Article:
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Coke Super Bowl ad about American diversity brings out the xenophobes

What was wrong with the Coke Super Bowl ad where each line of "America The Beautiful" was sung in a different language (except for first, last, and one in the middle, which were all done in English), an acknowledgment of America's melting pot population? Nothing, really… unless, as was reported by Huffington Post Feb. 2, you happen to be a nativist or one of those English-only denialists who don't understand that Spanish is already almost as predominant a language in over half the states in the country. But if you are, it becomes something akin to blasphemy to have "America The Beautiful" performed in various languages.

But why? Isn't that how America became America, peoples from all over the globe immigrating and settling and thriving?

Remember when Coca-Cola was pushing for world domination of the soft drink market and tried to teach the world to sing in perfect harmony? That ad appeared in English and there was also one where it was performed in various languages. And except for the nutcase conspiracy theorists out in the lunatic fringe screaming about the New World Order or some nonexistent unilateralist movement attempting to brainwash through television ads, most people had little problem with that commercial?

So why did Twitter and other social media sites explode with xenophobic pettiness and hateful remarks when "American The Beautiful" was performed by a diverse range of people representing several languages?

As a list of Twitter tirades posted by Huffington Post show, people were angered that the song wasn't performed entirely in English. One pointed out that it was "a commercial with an American song in other languages. Not cool."

Some said they'd never drink another Coke product. Another commented that there were terrorists singing "America The Beautiful."

One particular hater was so incensed that they tweeted that over half the commercial was done in Spanish. This master of observation must have stopped listening after the second line...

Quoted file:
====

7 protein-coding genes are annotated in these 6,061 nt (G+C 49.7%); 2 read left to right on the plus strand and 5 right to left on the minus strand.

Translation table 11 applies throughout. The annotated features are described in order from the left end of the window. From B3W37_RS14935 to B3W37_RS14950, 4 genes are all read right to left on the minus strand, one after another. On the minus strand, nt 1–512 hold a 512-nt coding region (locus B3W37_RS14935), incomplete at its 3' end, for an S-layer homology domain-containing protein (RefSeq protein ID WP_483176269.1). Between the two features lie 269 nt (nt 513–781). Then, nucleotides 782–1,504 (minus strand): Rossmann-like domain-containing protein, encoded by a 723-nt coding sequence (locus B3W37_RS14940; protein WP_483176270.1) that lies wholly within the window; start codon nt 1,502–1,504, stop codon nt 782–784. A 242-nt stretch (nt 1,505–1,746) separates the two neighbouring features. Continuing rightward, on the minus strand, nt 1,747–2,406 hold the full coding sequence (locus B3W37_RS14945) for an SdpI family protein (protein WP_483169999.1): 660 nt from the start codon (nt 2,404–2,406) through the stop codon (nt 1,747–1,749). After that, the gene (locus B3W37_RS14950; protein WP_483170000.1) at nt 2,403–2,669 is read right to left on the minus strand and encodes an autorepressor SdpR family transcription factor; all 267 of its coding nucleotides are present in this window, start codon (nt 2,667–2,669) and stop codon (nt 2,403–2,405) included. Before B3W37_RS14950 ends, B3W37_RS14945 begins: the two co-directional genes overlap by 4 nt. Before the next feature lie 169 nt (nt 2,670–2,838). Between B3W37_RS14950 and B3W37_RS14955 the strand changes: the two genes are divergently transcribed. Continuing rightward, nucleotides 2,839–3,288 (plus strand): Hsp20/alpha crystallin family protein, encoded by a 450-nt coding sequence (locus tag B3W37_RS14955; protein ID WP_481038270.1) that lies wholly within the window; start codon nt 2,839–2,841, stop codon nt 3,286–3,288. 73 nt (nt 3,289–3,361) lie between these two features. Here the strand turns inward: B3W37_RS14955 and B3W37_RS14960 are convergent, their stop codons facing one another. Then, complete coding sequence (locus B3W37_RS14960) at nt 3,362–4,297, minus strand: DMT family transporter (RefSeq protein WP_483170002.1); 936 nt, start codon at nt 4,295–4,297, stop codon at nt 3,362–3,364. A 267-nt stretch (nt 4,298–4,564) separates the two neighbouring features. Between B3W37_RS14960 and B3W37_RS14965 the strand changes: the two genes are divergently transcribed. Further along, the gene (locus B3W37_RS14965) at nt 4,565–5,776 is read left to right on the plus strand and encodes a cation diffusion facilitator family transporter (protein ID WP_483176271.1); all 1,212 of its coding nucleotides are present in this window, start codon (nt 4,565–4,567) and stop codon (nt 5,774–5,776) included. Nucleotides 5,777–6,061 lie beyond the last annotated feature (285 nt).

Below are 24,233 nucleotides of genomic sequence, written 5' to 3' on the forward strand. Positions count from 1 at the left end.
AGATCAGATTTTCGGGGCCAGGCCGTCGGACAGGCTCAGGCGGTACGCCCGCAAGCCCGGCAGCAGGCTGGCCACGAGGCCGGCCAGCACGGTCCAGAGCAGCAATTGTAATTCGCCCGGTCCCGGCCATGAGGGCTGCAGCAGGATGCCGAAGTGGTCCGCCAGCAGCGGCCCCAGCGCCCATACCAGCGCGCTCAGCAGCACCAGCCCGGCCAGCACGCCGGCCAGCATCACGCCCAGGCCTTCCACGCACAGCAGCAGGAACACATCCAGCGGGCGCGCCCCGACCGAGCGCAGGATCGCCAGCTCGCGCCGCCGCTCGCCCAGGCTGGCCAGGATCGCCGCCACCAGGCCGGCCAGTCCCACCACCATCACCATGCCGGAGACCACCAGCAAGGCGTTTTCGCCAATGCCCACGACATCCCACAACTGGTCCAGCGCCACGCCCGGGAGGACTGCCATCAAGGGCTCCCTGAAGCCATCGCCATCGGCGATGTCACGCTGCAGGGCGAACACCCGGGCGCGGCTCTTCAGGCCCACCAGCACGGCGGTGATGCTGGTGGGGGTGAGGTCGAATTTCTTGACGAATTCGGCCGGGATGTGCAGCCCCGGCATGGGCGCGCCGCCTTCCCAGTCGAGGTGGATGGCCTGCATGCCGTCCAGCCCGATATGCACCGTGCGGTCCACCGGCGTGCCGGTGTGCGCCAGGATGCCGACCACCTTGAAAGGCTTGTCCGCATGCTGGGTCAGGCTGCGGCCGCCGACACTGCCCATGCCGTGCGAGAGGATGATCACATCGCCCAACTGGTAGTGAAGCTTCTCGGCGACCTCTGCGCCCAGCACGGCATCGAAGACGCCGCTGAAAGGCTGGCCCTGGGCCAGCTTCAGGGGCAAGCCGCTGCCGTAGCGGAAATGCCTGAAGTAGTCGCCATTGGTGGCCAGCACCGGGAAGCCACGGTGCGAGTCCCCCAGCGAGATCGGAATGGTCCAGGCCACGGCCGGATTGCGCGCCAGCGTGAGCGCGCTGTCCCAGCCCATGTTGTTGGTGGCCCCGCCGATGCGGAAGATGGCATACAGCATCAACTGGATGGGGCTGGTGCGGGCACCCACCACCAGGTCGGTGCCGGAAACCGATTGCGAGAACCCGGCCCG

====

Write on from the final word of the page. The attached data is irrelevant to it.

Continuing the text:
Did the symbolism simply fly over the heads of these isolationists?

It must have. Take, for instance,'s Michael Leahy's confusing contempt shouldered for most conservatives for a viewpoint he also supports: "The company used such an iconic song, one often sung in churches on the 4th of July that represents the old 'E Pluribus Unum' view of how American society is integrated, to push multiculturalism down our throats.”

Leahy, like many others, took the singing of the standard not as a celebration of America's inclusiveness but as an attack on American traditions and values -- and the sanctity of the English language. (Oddly enough, the English language is also polyglottal, constructed from hundreds of languages.)

But multiculturalism is what makes American society "the old 'E Pluribus Unum,'" which, for those rusty with their Latin, translates to "out of the many, one," or "one from many." Like it or not, America always was and continues to be a multicultural "melting pot" of ethnicities and races and cultures. And it is through the integration of the the many cultures that one has evolved to become what is a unique and singular culture -- an American culture. And wasn't that the point of the commercial?

Perhaps the United States should start spending a bit -- no, a lot -- more on education...

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